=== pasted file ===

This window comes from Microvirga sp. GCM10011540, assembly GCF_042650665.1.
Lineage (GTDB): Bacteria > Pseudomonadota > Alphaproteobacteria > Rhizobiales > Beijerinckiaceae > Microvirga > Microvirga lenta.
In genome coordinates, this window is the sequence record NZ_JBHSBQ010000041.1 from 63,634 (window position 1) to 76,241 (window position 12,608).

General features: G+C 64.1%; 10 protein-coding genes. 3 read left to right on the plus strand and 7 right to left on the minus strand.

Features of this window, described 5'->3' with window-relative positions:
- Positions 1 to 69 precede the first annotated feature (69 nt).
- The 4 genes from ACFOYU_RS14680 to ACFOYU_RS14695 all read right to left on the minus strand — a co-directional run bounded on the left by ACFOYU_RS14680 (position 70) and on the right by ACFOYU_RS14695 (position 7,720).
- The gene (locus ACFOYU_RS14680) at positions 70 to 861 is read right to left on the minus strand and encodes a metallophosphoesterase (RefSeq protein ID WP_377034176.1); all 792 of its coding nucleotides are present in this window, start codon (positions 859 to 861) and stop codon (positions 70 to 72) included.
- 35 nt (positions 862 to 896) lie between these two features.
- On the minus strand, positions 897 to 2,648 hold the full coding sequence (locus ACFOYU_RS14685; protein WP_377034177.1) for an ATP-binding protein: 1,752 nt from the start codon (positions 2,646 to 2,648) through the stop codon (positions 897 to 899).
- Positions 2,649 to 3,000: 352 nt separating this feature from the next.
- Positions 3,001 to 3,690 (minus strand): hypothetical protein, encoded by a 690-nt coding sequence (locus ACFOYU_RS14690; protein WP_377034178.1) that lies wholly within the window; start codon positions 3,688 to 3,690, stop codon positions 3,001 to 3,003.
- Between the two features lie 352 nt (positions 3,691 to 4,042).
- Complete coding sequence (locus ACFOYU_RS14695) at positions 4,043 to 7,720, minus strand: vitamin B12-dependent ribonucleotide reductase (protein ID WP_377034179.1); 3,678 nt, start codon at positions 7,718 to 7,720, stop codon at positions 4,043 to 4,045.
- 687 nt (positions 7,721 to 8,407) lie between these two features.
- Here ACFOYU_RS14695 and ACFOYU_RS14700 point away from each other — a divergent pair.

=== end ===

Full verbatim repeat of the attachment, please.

This window comes from Microvirga sp. GCM10011540, assembly GCF_042650665.1.
Lineage (GTDB): Bacteria > Pseudomonadota > Alphaproteobacteria > Rhizobiales > Beijerinckiaceae > Microvirga > Microvirga lenta.
In genome coordinates, this window is the sequence record NZ_JBHSBQ010000041.1 from 63,634 (window position 1) to 76,241 (window position 12,608).

General features: G+C 64.1%; 10 protein-coding genes. 3 read left to right on the plus strand and 7 right to left on the minus strand.

Features of this window, described 5'->3' with window-relative positions:
- Positions 1 to 69 precede the first annotated feature (69 nt).
- The 4 genes from ACFOYU_RS14680 to ACFOYU_RS14695 all read right to left on the minus strand — a co-directional run bounded on the left by ACFOYU_RS14680 (position 70) and on the right by ACFOYU_RS14695 (position 7,720).
- The gene (locus ACFOYU_RS14680) at positions 70 to 861 is read right to left on the minus strand and encodes a metallophosphoesterase (RefSeq protein ID WP_377034176.1); all 792 of its coding nucleotides are present in this window, start codon (positions 859 to 861) and stop codon (positions 70 to 72) included.
- 35 nt (positions 862 to 896) lie between these two features.
- On the minus strand, positions 897 to 2,648 hold the full coding sequence (locus ACFOYU_RS14685; protein WP_377034177.1) for an ATP-binding protein: 1,752 nt from the start codon (positions 2,646 to 2,648) through the stop codon (positions 897 to 899).
- Positions 2,649 to 3,000: 352 nt separating this feature from the next.
- Positions 3,001 to 3,690 (minus strand): hypothetical protein, encoded by a 690-nt coding sequence (locus ACFOYU_RS14690; protein WP_377034178.1) that lies wholly within the window; start codon positions 3,688 to 3,690, stop codon positions 3,001 to 3,003.
- Between the two features lie 352 nt (positions 3,691 to 4,042).
- Complete coding sequence (locus ACFOYU_RS14695) at positions 4,043 to 7,720, minus strand: vitamin B12-dependent ribonucleotide reductase (protein ID WP_377034179.1); 3,678 nt, start codon at positions 7,718 to 7,720, stop codon at positions 4,043 to 4,045.
- 687 nt (positions 7,721 to 8,407) lie between these two features.
- Here ACFOYU_RS14695 and ACFOYU_RS14700 point away from each other — a divergent pair.